Evelyn de Morgan, Medea, 1889
Evelyn de Morgan, Medea (1889)

Utinam ne in nemore Pelio securibus
caesa accidisset abiegna ad terram trabes,
neve inde navis inchoandi exordium
coepisset, quae nunc nominatur nomine
Argo, quia Argivi in ea delecti viri
vecti petebant pellem inauratam arietis
Colchis imperio regis Peliae per dolum:
nam numquam era errans mea domo efferret pedem
Medea, animo aegro, amore saevo saucia.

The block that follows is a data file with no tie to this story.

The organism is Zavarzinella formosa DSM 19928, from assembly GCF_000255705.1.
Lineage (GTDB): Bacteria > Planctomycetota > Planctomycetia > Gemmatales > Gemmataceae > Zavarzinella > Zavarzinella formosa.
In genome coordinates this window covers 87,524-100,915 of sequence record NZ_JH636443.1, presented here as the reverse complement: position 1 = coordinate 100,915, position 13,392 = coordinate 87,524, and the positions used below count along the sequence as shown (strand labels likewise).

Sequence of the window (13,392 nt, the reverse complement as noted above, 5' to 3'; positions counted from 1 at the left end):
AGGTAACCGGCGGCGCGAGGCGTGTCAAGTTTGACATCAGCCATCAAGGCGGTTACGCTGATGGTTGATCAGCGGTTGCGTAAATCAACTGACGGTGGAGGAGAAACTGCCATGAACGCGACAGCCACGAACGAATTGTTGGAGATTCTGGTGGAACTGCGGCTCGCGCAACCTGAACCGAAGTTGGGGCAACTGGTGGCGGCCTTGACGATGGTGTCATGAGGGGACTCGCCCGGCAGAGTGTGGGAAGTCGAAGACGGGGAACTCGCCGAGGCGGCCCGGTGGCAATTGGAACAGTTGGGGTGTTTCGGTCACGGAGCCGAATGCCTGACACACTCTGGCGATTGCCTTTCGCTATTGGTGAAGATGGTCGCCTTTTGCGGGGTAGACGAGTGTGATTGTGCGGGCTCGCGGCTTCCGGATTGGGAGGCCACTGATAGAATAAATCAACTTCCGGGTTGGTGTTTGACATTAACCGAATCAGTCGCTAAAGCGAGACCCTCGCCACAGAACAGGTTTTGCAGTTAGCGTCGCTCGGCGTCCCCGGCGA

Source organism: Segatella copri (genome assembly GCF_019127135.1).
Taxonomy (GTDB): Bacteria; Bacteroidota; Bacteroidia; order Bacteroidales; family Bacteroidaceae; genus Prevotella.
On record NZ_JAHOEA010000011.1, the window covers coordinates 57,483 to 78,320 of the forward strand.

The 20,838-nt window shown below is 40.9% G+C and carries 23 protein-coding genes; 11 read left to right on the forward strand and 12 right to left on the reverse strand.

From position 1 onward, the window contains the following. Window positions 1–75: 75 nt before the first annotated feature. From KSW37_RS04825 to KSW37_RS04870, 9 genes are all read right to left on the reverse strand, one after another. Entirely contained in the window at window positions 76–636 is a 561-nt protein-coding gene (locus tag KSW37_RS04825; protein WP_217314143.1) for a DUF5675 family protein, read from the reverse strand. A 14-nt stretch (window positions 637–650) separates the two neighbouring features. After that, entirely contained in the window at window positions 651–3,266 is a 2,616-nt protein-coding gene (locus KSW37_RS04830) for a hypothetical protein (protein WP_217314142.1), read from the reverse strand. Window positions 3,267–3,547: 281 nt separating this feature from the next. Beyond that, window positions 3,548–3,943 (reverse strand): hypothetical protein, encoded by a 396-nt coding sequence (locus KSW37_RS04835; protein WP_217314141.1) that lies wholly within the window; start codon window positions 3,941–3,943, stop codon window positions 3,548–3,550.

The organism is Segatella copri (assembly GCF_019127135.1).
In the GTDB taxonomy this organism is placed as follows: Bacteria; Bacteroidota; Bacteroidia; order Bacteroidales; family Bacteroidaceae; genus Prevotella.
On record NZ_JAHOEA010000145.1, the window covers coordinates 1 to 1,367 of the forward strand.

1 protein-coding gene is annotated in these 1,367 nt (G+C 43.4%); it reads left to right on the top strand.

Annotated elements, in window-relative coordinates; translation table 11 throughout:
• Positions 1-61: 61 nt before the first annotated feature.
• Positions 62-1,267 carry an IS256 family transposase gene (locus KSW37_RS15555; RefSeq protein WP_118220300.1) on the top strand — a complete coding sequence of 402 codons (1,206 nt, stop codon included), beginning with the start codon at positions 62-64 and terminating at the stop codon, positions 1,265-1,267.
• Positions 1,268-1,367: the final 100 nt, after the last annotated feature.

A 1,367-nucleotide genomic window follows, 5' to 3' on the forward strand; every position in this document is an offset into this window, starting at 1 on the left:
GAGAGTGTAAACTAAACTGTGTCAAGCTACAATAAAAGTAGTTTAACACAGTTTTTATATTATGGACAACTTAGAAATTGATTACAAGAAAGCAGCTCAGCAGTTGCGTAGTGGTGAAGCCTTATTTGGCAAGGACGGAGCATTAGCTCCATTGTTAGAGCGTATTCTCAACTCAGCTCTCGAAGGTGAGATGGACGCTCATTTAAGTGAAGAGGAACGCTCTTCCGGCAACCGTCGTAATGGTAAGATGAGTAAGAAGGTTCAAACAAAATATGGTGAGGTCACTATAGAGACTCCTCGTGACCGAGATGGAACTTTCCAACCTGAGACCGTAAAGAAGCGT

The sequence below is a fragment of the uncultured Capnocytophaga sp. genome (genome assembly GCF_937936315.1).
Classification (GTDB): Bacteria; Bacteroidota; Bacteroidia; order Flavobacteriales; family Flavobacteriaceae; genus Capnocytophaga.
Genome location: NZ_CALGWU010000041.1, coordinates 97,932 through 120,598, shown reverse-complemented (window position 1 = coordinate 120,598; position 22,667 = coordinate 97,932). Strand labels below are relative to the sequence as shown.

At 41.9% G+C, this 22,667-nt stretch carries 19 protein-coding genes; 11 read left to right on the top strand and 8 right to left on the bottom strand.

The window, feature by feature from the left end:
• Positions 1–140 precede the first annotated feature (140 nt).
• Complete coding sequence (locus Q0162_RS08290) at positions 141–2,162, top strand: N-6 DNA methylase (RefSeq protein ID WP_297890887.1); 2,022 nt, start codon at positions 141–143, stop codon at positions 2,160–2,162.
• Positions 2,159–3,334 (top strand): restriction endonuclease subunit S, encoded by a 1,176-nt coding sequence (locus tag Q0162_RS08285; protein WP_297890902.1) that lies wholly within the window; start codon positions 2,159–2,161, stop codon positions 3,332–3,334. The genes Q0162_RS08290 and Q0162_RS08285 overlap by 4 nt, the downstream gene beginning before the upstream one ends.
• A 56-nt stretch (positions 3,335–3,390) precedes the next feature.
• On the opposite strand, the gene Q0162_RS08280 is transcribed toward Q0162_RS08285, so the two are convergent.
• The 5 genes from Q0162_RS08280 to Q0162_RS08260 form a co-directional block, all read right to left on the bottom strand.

(Ennius, Med. fr. 89)

If only the firwood timber had not fallen
to the ground in the Pelian grove, hewn by axes,
and if only the ship had not taken from there the first steps to a beginning
—the ship that is now known by the name of
Argo, since selected Argive men traveling in her
sought the Golden Fleece of the ram
from the Colchians, at the behest of king Pelias, by trickery.
For never would my mistress, Medea, going astray, set her foot outside the house,
sick in her mind, wounded by savage love.
(tr. Sander M. Goldberg & Gesine Manuwald)

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